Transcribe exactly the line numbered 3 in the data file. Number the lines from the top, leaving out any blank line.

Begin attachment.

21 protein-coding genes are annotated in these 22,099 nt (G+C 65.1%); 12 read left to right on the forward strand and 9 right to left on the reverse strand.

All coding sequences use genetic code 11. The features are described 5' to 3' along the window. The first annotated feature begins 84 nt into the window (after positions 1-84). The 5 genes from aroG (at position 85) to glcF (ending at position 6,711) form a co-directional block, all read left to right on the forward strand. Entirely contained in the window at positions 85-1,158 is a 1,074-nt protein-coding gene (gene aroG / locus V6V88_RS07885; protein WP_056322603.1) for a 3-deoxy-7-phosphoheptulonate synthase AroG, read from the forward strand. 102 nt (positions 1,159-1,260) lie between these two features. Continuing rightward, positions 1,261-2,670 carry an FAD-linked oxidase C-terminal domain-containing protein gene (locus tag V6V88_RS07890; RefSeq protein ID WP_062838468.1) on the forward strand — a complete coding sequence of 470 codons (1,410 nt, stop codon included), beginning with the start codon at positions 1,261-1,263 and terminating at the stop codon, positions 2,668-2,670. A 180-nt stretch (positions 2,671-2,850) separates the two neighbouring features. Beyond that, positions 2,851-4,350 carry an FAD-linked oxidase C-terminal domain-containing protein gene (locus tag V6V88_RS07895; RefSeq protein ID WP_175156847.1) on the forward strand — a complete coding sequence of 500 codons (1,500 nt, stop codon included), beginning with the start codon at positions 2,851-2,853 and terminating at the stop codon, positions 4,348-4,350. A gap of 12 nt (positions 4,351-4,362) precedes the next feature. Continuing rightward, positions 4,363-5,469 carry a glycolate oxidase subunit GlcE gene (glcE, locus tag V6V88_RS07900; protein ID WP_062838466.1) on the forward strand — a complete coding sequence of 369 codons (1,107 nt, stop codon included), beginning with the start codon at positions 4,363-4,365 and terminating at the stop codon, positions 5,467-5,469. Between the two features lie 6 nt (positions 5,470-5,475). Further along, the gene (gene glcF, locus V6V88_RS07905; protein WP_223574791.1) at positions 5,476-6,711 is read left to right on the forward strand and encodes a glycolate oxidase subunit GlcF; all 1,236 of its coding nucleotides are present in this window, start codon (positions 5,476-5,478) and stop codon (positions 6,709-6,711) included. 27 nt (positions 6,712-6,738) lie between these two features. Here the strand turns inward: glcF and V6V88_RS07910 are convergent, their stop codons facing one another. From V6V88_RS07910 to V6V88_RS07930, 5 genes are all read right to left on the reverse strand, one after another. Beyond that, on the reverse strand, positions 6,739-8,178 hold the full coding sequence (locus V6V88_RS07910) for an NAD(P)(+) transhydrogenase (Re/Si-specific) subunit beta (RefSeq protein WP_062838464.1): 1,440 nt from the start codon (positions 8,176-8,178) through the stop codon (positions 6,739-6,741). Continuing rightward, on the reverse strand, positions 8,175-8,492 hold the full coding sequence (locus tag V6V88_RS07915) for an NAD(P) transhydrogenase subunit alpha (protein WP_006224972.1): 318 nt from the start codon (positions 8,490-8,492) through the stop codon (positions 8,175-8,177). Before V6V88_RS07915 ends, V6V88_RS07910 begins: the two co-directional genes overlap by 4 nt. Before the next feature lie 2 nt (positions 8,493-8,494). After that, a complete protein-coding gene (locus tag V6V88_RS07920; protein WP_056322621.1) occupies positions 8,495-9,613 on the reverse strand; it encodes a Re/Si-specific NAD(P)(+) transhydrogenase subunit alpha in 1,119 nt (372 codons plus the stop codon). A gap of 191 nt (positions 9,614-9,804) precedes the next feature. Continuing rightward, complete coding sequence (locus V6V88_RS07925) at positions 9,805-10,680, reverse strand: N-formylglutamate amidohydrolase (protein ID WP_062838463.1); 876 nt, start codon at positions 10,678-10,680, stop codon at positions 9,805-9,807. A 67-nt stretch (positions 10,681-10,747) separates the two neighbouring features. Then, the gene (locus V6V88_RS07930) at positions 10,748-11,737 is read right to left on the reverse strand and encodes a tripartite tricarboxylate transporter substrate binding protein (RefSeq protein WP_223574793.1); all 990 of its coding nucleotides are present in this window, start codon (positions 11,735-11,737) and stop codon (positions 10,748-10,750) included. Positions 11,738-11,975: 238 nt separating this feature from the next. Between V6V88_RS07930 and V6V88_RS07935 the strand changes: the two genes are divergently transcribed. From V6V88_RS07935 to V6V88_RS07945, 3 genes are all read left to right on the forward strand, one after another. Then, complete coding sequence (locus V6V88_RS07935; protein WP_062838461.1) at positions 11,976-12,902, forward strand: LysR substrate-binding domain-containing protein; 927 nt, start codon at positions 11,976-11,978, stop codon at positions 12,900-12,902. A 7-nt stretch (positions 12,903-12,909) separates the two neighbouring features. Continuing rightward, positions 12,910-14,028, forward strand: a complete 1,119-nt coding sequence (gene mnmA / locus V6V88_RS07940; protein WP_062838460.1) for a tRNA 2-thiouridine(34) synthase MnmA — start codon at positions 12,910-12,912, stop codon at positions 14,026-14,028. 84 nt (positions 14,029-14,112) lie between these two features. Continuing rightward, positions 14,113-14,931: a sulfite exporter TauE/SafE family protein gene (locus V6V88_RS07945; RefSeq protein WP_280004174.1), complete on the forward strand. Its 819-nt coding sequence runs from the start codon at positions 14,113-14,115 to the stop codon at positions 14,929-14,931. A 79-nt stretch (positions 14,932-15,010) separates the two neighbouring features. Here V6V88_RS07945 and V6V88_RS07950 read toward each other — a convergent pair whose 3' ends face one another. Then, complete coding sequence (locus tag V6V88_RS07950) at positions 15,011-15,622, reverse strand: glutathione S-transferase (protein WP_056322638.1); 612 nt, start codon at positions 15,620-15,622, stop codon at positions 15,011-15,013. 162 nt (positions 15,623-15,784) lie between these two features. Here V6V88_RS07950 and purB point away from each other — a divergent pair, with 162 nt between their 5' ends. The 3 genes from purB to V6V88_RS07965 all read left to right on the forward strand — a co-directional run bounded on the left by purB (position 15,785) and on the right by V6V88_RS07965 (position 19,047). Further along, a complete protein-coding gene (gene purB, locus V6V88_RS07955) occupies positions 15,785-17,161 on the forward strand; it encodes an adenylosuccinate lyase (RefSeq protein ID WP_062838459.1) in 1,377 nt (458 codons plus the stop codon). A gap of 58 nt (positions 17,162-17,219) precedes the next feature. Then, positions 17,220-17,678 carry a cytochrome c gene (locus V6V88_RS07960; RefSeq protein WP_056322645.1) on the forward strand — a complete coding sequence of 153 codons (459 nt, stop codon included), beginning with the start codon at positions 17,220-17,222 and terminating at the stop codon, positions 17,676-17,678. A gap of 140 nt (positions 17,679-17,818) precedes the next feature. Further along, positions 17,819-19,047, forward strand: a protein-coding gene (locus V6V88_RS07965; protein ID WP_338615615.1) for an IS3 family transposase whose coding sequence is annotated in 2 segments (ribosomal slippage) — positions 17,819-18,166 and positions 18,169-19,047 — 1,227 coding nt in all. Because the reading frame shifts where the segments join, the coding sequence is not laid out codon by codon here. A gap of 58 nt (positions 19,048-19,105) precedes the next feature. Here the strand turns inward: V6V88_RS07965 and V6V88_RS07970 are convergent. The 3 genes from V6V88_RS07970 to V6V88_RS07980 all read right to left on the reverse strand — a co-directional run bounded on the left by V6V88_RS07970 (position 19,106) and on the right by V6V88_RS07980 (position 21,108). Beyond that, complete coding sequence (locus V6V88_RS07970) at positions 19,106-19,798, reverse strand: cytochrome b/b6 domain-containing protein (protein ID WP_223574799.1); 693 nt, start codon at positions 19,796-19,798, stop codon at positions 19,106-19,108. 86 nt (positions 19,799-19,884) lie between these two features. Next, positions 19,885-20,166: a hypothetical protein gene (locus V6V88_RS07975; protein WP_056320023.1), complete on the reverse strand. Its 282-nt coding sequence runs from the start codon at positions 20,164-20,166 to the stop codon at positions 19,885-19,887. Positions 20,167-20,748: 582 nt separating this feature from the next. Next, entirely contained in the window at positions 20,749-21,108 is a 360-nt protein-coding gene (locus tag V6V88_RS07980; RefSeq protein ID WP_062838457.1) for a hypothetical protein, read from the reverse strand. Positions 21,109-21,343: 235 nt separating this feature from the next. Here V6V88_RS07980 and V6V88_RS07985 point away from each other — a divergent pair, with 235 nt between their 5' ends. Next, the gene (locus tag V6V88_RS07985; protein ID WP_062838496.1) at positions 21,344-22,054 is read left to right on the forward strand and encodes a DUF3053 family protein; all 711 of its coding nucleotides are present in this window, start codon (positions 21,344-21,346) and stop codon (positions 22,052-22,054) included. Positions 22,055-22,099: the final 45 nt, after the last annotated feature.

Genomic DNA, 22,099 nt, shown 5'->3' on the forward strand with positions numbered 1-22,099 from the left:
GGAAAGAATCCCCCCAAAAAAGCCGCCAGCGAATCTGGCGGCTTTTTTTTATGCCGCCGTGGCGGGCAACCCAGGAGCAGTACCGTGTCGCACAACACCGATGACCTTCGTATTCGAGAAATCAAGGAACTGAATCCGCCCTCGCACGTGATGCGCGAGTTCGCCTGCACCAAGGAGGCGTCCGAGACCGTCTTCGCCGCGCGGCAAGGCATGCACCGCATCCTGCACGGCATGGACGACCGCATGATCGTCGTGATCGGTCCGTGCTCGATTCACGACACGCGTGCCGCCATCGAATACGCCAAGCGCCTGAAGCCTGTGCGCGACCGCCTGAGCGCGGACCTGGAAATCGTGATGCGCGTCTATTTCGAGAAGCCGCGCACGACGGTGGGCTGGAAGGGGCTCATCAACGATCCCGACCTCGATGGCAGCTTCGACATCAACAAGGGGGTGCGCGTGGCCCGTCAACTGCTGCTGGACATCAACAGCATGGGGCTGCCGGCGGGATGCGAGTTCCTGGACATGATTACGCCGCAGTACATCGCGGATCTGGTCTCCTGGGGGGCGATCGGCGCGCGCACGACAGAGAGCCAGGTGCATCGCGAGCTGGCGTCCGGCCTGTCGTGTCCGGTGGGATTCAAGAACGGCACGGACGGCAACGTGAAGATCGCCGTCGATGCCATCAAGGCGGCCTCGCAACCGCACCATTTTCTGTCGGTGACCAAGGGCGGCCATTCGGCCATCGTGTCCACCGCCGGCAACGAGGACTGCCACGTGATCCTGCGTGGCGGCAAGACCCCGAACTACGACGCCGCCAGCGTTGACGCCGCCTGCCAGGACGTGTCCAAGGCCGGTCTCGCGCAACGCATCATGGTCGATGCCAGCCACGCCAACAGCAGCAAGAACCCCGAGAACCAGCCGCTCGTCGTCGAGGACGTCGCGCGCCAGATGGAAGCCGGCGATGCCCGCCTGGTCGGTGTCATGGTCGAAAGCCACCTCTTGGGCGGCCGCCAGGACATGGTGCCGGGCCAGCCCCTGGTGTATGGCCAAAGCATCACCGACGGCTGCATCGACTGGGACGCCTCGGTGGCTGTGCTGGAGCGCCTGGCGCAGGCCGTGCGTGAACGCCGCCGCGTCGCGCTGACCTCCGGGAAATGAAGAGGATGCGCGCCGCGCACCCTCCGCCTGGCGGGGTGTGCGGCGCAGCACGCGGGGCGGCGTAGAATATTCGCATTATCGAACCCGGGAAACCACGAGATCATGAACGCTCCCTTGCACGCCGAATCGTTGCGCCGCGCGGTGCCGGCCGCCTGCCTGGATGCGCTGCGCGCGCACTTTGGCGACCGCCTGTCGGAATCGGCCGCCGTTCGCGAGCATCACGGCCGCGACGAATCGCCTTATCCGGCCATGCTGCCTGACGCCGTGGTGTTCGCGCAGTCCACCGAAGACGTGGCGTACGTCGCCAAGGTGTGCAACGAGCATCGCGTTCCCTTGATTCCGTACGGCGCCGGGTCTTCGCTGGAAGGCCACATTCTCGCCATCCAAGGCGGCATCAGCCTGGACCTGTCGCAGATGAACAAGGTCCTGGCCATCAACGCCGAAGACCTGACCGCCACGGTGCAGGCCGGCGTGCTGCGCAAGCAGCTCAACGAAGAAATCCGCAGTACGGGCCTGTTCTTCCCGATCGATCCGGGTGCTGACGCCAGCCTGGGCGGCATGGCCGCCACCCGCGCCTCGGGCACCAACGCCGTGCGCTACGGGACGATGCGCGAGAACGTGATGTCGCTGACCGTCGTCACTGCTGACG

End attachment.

Genomic DNA, 22,099 nt, shown 5'->3' on the forward strand with positions numbered 1-22,099 from the left: